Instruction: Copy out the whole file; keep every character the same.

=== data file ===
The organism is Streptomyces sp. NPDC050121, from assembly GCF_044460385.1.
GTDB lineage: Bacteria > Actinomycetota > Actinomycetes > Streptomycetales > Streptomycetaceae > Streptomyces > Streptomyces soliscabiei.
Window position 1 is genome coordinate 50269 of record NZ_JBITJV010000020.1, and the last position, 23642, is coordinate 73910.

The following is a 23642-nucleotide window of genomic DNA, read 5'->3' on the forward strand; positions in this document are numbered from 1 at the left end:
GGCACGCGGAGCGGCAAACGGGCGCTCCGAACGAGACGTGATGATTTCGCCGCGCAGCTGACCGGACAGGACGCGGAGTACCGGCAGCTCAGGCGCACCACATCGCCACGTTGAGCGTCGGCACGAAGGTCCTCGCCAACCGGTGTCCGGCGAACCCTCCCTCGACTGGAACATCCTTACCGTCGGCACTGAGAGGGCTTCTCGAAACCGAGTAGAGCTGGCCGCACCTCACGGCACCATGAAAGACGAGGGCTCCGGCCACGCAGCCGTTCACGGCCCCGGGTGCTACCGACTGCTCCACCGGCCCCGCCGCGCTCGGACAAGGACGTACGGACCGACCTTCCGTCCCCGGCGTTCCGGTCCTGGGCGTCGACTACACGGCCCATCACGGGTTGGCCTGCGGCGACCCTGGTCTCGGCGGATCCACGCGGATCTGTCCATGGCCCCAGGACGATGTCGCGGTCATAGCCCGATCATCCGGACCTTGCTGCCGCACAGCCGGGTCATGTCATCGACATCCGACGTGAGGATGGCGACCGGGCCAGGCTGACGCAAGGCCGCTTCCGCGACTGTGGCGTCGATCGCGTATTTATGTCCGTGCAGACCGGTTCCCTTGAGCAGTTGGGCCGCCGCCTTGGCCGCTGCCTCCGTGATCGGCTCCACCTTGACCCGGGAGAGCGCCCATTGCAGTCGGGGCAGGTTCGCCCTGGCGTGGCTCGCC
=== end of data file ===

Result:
The organism is Streptomyces sp. NPDC050121, from assembly GCF_044460385.1.
GTDB lineage: Bacteria > Actinomycetota > Actinomycetes > Streptomycetales > Streptomycetaceae > Streptomyces > Streptomyces soliscabiei.
Window position 1 is genome coordinate 50269 of record NZ_JBITJV010000020.1, and the last position, 23642, is coordinate 73910.

The following is a 23642-nucleotide window of genomic DNA, read 5'->3' on the forward strand; positions in this document are numbered from 1 at the left end:
GGCACGCGGAGCGGCAAACGGGCGCTCCGAACGAGACGTGATGATTTCGCCGCGCAGCTGACCGGACAGGACGCGGAGTACCGGCAGCTCAGGCGCACCACATCGCCACGTTGAGCGTCGGCACGAAGGTCCTCGCCAACCGGTGTCCGGCGAACCCTCCCTCGACTGGAACATCCTTACCGTCGGCACTGAGAGGGCTTCTCGAAACCGAGTAGAGCTGGCCGCACCTCACGGCACCATGAAAGACGAGGGCTCCGGCCACGCAGCCGTTCACGGCCCCGGGTGCTACCGACTGCTCCACCGGCCCCGCCGCGCTCGGACAAGGACGTACGGACCGACCTTCCGTCCCCGGCGTTCCGGTCCTGGGCGTCGACTACACGGCCCATCACGGGTTGGCCTGCGGCGACCCTGGTCTCGGCGGATCCACGCGGATCTGTCCATGGCCCCAGGACGATGTCGCGGTCATAGCCCGATCATCCGGACCTTGCTGCCGCACAGCCGGGTCATGTCATCGACATCCGACGTGAGGATGGCGACCGGGCCAGGCTGACGCAAGGCCGCTTCCGCGACTGTGGCGTCGATCGCGTATTTATGTCCGTGCAGACCGGTTCCCTTGAGCAGTTGGGCCGCCGCCTTGGCCGCTGCCTCCGTGATCGGCTCCACCTTGACCCGGGAGAGCGCCCATTGCAGTCGGGGCAGGTTCGCCCTGGCGTGGCTCGCC